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Walmart Breaks Ground on Bronzeville Location

By Sam Cholke | April 2, 2013 9:41pm | Updated on April 2, 2013 9:42pm

GRAND BOULEVARD — After seven years, shovels finally hit the dirt on a new public housing building and Walmart on the edge of Kenwood and Grand Boulevard.

“This day is the culmination of a seven-year journey,” said Shirley Newsome, former 4th Ward alderman and chairman of the board of the Quad Communities Development Corp.

In 2006, Newsome and Bernita Johnson-Gabriel, the executive director of the community development nonprofit, traveled to Las Vegas to court developers to the south lakefront neighborhoods of Kenwood, Oakland, Douglas and Grand Boulevard.

“It is an anchor project,” said Mayor Rahm Emanuel. “It is just pivotal for economic growth and development, and it is in a great neighborhood.”

Johnson Gabriel said she couldn’t believe the developers were finally starting construction on the 96 new apartments until she saw the first backhoe on the site about a month ago.

“In a few short days, Shirley and Bernita, we will sit smack dab on the seven-year mark of when we met in Las Vegas,” said Adam Troy, part of the development team whose project has outlived some of its members.

In June of 2010, Lee Skilken died. His firm Skilken Development is the majority partner in the project and has the most at stake.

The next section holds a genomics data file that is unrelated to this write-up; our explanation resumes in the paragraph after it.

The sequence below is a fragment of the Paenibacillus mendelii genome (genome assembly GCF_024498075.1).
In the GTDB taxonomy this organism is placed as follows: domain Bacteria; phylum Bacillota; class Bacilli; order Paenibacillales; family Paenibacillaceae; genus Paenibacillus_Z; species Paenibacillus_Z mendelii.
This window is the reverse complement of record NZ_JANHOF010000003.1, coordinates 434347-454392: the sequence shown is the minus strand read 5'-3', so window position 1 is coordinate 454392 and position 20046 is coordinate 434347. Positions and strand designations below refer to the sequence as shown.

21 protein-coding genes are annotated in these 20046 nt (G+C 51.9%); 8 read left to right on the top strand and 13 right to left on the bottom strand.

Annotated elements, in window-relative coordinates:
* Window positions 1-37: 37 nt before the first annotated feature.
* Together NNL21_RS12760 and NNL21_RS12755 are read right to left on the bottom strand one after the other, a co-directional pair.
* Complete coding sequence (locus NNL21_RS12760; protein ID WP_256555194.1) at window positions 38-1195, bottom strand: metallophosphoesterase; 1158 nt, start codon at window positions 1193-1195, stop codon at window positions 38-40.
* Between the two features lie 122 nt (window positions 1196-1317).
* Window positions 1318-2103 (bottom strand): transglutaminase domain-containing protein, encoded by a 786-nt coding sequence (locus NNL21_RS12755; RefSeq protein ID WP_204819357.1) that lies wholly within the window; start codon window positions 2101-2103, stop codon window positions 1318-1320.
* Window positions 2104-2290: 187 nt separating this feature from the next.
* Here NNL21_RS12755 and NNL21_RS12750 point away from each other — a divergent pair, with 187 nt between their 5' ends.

“You all know what it took for all of us to get here — it took a lot of compassion and patience for us to get here today,” said Ken Gold, CEO of Skilken and Lee Skilken’s son-in-law.

In a year, the corner at 47th Street and Cottage Grove Avenue that housed a liquor store and alcohol warehouse will be home to a 41,000-square-foot Walmart and other small community retail spaces at an expected cost of $45.6 million.

Walmart signed on to the project six years into the planning. Aldi was expected to anchor the retail portion of the development until unexpectedly pulling out early last year.

The Walmart Neighborhood Market will offer a selection of produce, food, pharmaceuticals and cosmetics tailored to the community, according to Karisa Sprague, the vice president and regional general manager for Northern Illinois for the retail giant.